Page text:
Rediscovering Beauttah

by Macharia Munene

One of the thrills of history is the discovery of forgotten stories about places and the people who helped to make them. One such place is Maragua town in Murang’a County where a poorly kept tomb of James Beauttah, pioneer anti-colonialist who saw the beginning and ending of colonialism in Kenya. The tomb, now surrounded by buildings in the middle of the town, is a reminder of how forgetful the humans are. The town was originally Beauttah’s property which was hived off to create public residences. His home, whether in Maragwa or Murang’a, has not thought of honouring this champion of anti-colonialism and the Mau Mau War. He is, however, not alone in being forgotten.

Beauttah is symbolic of a worrying trend that promotes and glorifies local and national amnesia on history. There is danger, Pope Francis warns in his ‘Fratelli Tutti’ Encyclical, in forgetting history and denying traditions because it leads to ‘cultural colonialism’ and ultimate loss of identity and independence. Unfortunately in post-colonial Kenya, at least three ministers for education thought they were bright when making disparaging remarks about the virtual uselessness of history. In the process, they encouraged loss of historical memory and identity, cultural and national, by producing potential policy makers with little attachment to the realities on the Kenyan ground or the national interests. How Kenya came to be where it is and what it is became ‘hidden’ in the concocted national amnesia. History became ‘hidden’ and so were the makers of the Kenyan history, Beauttah among them.

Born in Ngamua, Mukurweini area of Nyeri in 1889 as Ruhara, he died at age 96 in 1985 and his funeral had the trappings of state attended by Vice-President Mwai Kibaki and top Kenya government officers from Murang’a. Although his cracked tombstone claims he was born in 1871, his passport, issued in October 1963 to enable him to travel to the Soviet Union says he was born in 1889. He spent two months in India as an honoured guest of state in India’s 1947 independence ceremony. He remains ‘hidden’ when compared to Jomo Kenyatta, his younger political contemporary.

Beauttah and Kenyatta had very similar beginnings, losing parents as youth, caring for younger brothers, and being absorbed in the new white establishment. In many ways, Beauttah outlived Kenyatta in terms of dates of birth and death. He was more militant against colonialism and initially opened political doors for Kenyatta. They later differed on the direction the country should take before the Mau Mau War and, especially, in post-colonial times relating to land policies and the treatment of ‘frredom fighters’. To pre-Mau Mau colonial Governor Philip Mitchel, however, Kenyatta and Beauttah, as well as Peter Koinange and Fred Kubai, were simply ‘demagogues and rogues’ out to destabilise the colony.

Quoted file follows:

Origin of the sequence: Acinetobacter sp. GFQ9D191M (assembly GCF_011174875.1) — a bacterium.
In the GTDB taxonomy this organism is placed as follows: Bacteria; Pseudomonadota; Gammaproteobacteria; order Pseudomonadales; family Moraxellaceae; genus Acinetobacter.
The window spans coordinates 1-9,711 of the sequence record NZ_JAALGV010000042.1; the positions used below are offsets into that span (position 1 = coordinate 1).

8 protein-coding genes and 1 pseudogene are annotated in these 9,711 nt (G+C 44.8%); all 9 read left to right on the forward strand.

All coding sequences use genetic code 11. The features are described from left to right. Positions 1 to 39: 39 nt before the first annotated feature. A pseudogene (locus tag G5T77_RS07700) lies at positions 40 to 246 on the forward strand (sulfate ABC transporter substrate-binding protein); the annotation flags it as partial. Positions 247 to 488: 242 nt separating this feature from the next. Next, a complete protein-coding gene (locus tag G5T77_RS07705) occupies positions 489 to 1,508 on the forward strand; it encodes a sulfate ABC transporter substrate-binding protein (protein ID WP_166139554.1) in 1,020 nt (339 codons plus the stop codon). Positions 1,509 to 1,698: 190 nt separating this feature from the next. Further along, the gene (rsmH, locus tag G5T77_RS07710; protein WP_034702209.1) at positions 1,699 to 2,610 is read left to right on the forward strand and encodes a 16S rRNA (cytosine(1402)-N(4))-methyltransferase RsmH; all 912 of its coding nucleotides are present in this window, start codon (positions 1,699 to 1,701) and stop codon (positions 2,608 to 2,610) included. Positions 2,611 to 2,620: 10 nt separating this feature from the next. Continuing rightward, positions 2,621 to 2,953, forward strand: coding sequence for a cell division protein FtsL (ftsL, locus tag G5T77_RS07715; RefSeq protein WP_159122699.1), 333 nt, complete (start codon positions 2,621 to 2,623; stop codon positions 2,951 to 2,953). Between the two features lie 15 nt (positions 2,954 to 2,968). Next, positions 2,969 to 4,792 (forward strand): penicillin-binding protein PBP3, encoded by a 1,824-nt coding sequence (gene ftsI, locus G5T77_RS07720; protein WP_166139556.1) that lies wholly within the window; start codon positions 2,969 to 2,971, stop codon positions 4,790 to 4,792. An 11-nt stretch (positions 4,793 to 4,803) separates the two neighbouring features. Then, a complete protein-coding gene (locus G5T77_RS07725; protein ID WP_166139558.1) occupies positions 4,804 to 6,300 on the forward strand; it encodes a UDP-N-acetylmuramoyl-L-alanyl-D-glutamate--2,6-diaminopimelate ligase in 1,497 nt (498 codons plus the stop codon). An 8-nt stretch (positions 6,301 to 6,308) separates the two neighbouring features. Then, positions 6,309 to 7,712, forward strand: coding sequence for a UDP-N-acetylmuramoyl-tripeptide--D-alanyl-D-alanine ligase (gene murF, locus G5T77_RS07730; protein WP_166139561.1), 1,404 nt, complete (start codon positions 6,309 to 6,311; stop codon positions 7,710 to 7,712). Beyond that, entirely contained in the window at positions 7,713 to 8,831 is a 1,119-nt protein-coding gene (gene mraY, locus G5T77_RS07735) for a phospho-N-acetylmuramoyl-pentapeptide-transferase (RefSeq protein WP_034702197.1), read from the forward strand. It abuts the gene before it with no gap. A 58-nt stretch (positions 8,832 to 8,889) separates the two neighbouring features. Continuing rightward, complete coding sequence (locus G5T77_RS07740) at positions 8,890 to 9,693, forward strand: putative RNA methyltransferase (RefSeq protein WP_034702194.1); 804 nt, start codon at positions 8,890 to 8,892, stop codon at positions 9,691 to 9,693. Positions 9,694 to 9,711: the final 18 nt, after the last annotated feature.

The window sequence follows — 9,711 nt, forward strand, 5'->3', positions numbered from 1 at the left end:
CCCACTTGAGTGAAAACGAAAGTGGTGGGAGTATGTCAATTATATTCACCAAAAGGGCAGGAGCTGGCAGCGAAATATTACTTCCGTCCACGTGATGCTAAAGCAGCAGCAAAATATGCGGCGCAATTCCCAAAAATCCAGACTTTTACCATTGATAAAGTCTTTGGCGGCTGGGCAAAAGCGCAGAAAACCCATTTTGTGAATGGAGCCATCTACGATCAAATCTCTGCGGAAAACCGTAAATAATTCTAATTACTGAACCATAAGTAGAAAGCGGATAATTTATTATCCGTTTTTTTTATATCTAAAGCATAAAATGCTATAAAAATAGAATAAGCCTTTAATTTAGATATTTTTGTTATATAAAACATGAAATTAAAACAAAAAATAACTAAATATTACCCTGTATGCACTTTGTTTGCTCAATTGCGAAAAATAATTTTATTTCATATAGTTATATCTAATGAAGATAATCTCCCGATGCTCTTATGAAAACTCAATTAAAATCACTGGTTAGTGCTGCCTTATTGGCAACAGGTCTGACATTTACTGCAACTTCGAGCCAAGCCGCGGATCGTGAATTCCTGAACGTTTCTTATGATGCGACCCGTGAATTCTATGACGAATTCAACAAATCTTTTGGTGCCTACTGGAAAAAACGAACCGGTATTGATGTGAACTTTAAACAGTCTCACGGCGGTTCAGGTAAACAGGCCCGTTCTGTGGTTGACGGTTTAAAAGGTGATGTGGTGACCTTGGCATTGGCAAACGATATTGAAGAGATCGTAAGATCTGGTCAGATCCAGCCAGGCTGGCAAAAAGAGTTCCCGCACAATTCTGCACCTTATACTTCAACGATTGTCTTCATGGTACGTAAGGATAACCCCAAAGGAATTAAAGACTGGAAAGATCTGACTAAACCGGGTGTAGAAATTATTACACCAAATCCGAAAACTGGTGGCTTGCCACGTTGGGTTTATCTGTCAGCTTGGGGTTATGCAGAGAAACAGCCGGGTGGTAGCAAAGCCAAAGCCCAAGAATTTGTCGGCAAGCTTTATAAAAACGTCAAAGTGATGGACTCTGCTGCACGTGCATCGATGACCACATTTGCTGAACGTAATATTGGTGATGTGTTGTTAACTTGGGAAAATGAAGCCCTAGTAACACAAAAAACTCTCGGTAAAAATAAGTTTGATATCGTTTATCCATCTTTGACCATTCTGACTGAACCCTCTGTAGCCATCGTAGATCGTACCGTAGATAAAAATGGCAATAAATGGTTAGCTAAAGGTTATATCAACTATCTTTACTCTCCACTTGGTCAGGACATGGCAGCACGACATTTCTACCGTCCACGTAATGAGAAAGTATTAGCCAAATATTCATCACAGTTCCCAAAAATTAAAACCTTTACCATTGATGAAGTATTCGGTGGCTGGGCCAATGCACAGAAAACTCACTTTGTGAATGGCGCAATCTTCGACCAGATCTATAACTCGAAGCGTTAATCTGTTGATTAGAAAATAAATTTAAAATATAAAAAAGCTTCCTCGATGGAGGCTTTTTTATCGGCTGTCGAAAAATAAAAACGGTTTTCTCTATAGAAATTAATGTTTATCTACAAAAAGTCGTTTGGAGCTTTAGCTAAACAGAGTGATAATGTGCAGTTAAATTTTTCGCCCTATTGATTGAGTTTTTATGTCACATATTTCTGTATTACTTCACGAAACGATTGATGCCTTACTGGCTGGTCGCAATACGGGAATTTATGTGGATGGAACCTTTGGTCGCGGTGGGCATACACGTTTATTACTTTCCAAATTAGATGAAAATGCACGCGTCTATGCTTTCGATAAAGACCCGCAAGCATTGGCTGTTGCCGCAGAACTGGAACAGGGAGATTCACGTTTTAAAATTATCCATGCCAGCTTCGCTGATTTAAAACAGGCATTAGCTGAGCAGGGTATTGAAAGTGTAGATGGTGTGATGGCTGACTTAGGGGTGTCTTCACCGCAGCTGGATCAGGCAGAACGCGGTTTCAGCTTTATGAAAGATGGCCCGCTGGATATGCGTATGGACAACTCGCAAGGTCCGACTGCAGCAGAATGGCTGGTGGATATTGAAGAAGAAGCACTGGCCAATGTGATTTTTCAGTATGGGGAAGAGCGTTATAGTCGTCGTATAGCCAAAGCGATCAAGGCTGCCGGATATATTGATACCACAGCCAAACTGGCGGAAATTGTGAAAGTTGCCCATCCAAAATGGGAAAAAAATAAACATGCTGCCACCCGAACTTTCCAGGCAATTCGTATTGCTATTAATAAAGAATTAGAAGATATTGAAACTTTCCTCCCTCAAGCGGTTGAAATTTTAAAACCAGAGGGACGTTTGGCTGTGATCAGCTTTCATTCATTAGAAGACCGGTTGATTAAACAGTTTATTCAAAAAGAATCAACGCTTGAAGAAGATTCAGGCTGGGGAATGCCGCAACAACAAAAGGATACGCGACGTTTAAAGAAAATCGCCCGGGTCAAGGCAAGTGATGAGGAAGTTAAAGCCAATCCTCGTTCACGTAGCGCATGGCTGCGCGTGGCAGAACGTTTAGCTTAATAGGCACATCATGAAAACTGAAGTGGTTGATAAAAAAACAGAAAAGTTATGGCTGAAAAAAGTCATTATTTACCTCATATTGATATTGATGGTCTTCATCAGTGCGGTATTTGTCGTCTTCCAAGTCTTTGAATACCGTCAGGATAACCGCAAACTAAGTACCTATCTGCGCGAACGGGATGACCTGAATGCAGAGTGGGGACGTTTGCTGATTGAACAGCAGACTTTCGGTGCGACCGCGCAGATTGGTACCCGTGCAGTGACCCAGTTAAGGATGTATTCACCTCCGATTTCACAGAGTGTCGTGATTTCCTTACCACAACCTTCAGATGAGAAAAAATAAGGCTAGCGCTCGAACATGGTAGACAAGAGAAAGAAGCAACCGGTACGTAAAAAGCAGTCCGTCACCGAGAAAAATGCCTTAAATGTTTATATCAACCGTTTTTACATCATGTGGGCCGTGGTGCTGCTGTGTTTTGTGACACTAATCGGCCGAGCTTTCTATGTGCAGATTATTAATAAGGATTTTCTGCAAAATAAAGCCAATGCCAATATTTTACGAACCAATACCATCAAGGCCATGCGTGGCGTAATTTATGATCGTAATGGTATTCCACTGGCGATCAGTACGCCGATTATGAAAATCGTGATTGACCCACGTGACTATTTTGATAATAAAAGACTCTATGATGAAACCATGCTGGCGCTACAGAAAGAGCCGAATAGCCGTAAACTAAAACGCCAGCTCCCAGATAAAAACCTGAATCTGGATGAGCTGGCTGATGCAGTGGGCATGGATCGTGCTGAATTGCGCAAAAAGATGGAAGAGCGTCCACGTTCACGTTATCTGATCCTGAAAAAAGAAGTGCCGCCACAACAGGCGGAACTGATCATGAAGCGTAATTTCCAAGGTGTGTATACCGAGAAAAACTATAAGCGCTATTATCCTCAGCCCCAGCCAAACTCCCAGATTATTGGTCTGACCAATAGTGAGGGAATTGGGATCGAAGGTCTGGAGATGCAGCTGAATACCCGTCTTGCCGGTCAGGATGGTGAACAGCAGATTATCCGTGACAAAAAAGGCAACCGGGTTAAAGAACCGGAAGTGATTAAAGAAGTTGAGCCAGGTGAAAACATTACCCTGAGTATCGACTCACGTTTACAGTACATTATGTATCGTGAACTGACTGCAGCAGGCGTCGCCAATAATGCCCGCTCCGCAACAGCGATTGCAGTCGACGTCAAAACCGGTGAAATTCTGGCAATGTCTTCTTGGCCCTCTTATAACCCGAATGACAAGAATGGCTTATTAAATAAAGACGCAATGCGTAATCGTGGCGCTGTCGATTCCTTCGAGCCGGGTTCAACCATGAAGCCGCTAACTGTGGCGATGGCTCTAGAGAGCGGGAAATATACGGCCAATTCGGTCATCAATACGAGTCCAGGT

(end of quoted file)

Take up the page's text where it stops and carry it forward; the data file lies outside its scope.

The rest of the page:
After imperial conquerors killed his mother in 1903, young Ruhara reportedly vowed to devote his time to fighting imperialism. He had ended up in Fort Hall where he took interest in learning to read and write so much that he impressed the DC at Fort Hall who then thought of sponsoring Ruhura to England for additional education. Ruhara then accompanied the departing DC to Mombasa but on seeing the expansive ocean and the big ship to take them away, he refused to go to the unknown. He instead learned post matters, landed a job as telegram operator, and entered blood brotherhood with a coastal friend. He married Winnie Kivenyo, a Duruma woman, in 1914, the year the Great War or World War I broke out. His telephonist job could not allow him to join the Kings African Rifles, KAR.

He became politically active after the Great War, used his position to advance African concerns, and helped to found political movements. From the coast, he settled in Maragua and built a big mzungu like house. When he wanted to buy shares in mzungu only company, Ruhara changed his name to Beauttah and the name became official. After the 1922 Harry Thuku commotions, Beauttah joined other activists to the Kikuyu Central Association, KCA, at Muriranjas and Kahuhia. KCA became a major anti-colonial force partly because Beauttah, besides his high literacy, used his postal office connections to obtain and relay relevant information and to recruit political players from the coast to the lake. He was top strategist, earning the wrath of colonial chiefs. KCA turned to him when it decided to send a delegate to England but he declined the opportunity possibly for two reasons. First, he probably had a lingering ocean-phobia and therefore no desire to disappear into the unknown big ocean, having declined the chance in his teens. Second, he had a good paying job and a young family of wife and four children to look after. He then suggested his friend, Johnstone Kamau, a man of high taste. Although Kamau also had family, he was more adventurous and had no ocean-phobia.